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'Question about measuring Temperature'
1998\11\17@135225 by Brian Hammill

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Check out the temperature measurement devices offered by Dallas Semiconductor http://www.dalsemi.com

Look under thermal management products.

Their devices use either 1, 2, or 3 wires for communication and can interface to a microcontroller such as a PIC or can interface to a PC serial port using their adapter.  They show how to build the adapter in the application notes section.  The 1-wire parts can be multi-dropped on a single bus.  Other 1-wire parts are available that can sense voltage, logic levels, and provide EEPROM data storage.

Dallas also offers an evaluation kit that includes the RS-232 serial port adapter.

Good Luck,
Brian

Brian Hammill -  Sr. Software Design Engineer
Network Systems -  Connectivity Products
Exide Electronics (919)878-6058
//spam_OUThammillTakeThisOuTspamemail.exide.com
http://www.exide.com

1998\11\18@042647 by Nigel Orr

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At 13:09 17/11/98 -0500, you wrote:
>Check out the temperature measurement devices offered by Dallas
Semiconductor http://www.dalsemi.com
>
>Look under thermal management products.

Does anyone here have any experience in measuring oven temperatures- 140 to
240 deg C?  I fancy putting together a little PIC-based oven thermometer- I
can see that the PIC will have to be outside, but I can't think of suitable
cable/terminations/sensor combinations.  I'm guessing any form of soldering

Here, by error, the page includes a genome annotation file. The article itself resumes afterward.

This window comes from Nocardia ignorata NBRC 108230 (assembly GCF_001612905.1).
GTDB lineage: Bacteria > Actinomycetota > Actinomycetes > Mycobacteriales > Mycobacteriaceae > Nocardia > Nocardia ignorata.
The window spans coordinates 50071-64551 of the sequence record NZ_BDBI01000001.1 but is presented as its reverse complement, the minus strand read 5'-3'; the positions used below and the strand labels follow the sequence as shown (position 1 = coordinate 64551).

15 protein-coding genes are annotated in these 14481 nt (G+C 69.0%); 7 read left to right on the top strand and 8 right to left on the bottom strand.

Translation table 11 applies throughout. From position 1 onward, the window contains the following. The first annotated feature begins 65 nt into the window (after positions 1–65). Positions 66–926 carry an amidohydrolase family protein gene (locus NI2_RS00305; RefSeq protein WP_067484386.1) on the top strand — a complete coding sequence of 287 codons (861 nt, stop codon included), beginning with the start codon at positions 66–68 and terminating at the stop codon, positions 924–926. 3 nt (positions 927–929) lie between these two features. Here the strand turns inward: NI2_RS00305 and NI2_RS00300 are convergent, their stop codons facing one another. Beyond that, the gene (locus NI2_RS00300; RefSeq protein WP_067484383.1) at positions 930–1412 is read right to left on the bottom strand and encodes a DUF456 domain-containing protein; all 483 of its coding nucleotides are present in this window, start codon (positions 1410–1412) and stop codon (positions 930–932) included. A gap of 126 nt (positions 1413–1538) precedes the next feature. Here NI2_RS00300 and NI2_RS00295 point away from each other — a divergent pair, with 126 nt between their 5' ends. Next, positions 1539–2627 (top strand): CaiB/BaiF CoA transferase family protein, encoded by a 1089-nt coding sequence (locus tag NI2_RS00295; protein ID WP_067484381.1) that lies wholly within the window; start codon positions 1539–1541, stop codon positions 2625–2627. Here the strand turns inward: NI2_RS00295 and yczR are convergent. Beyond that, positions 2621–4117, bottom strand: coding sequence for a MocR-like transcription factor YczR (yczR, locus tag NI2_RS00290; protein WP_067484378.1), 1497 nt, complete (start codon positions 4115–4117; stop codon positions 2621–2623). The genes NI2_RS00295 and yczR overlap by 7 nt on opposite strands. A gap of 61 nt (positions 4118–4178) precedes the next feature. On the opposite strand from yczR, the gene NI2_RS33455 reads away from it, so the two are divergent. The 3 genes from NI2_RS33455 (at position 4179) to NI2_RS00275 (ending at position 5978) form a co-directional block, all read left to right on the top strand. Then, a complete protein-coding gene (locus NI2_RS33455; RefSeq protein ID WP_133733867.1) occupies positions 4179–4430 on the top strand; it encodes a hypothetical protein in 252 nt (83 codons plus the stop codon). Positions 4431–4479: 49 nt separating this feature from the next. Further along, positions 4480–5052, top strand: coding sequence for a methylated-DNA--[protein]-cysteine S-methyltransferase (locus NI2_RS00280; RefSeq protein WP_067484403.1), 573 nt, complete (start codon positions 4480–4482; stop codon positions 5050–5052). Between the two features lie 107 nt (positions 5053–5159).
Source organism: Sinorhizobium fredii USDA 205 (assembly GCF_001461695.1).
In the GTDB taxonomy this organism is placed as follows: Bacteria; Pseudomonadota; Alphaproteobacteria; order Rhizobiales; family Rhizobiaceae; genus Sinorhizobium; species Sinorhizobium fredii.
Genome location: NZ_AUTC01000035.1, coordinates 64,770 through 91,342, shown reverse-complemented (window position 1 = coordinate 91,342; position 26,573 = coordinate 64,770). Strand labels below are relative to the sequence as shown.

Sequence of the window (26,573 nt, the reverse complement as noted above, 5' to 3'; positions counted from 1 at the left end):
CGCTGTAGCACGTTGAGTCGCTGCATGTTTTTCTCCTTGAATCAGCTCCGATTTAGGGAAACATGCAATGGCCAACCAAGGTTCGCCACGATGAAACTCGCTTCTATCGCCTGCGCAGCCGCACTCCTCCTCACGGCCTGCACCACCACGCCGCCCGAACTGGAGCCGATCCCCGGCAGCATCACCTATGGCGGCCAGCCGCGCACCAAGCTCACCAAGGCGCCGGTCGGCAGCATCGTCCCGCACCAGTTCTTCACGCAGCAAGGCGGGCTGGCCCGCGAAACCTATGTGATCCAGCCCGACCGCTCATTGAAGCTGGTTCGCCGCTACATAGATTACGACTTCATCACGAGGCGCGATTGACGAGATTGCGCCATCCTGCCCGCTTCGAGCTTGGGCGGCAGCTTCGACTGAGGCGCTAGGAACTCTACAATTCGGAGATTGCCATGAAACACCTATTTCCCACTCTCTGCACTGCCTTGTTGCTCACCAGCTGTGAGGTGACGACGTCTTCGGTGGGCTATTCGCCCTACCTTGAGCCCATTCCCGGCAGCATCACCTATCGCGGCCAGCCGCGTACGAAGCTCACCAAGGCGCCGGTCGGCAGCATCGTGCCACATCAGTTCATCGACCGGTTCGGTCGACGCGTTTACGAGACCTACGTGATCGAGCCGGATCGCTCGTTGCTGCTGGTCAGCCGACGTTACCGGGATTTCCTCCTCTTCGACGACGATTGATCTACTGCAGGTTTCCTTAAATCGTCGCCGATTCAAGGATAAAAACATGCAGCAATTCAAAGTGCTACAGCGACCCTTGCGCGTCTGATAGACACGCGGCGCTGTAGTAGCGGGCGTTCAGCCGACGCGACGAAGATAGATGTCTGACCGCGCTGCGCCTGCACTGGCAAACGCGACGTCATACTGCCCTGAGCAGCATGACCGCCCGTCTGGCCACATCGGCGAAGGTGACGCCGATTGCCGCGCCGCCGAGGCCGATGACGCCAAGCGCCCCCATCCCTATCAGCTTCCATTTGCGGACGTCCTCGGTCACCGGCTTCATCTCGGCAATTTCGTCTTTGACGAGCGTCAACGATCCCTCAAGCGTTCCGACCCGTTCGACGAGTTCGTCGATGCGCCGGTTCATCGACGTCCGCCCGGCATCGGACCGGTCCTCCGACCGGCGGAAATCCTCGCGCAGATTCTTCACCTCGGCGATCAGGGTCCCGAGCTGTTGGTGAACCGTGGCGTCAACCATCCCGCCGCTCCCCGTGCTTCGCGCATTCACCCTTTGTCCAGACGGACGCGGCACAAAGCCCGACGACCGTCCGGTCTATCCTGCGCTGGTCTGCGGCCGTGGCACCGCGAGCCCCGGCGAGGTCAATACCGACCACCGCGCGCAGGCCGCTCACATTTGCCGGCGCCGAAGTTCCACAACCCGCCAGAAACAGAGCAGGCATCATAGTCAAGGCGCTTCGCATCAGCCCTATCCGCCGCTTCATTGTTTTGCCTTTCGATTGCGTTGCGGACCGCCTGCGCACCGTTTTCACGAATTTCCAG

is out, and crimps are in, and the ideal way would probably be a bimetallic
type thermocouple, but there don't seem to be any in the usual UK sources
(Maplin, Farnell, RS).  Cables seem to be available rated to about 200C,
nothing to 240-  Any advice?  Is this doable?

Nigel

1998\11\18@103822 by John Griessen

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You could use a thermistor in a glass diode package (very inexpensive for
low tolerance part that you calibrate via a calculated lookup table) and
attach your lead wires with silver solder, or phosphorous copper brazing
rod, whichever is easier to find

They cover the 0-300 C range with low drift as they age.
Their zero (spec'd at 25 deg C) does vary +- 10% piece to piece even though
the curve shape is very repeatable.

US Sensor will send you samples of such (like 100K at 25 deg C curve J), and
the prices start at 60 cents and get down to 10 cents.  If you're just
working on a one off project, tell me and I'll mail you two and a copy of
their temp chart and   curve fitting formulas.

Can use glass braided cable form Omega in the US, or some
oven/foundry/crucible/pottery/heating furnace supplier.

John Griessen    CIBOLO Metal Works
http://www.aus-etc.com/~cibolo/


{Original Message removed}

1998\11\18@120617 by Peter L. Peres

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On Wed, 18 Nov 1998, Nigel Orr wrote:

> Does anyone here have any experience in measuring oven temperatures- 140 to
> 240 deg C?  I fancy putting together a little PIC-based oven thermometer- I
> can see that the PIC will have to be outside, but I can't think of suitable
> cable/terminations/sensor combinations.  I'm guessing any form of soldering
> is out, and crimps are in, and the ideal way would probably be a bimetallic

Crimps are out unless it's a professionally chosen combination, they
oxydize inside and the different dilation etc will work them loose within
weeks or months. Look into spot welding.

> type thermocouple, but there don't seem to be any in the usual UK sources
> (Maplin, Farnell, RS).  Cables seem to be available rated to about 200C,
> nothing to 240-  Any advice?  Is this doable?

I think that teflon coax is rated to 400 degrees ?

Instead of a thermocouple, a RTD seems to be in order. I got the idea from
a previous set of messages on the list and have meanwhile played with some
nichrome (?) resistor wire coils in empty ceramic resistor bodies. It
works pretty well.

Peter

1998\11\18@124523 by Michael Hagberg

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check out http://www.omega.com they have many process control devices.

michael

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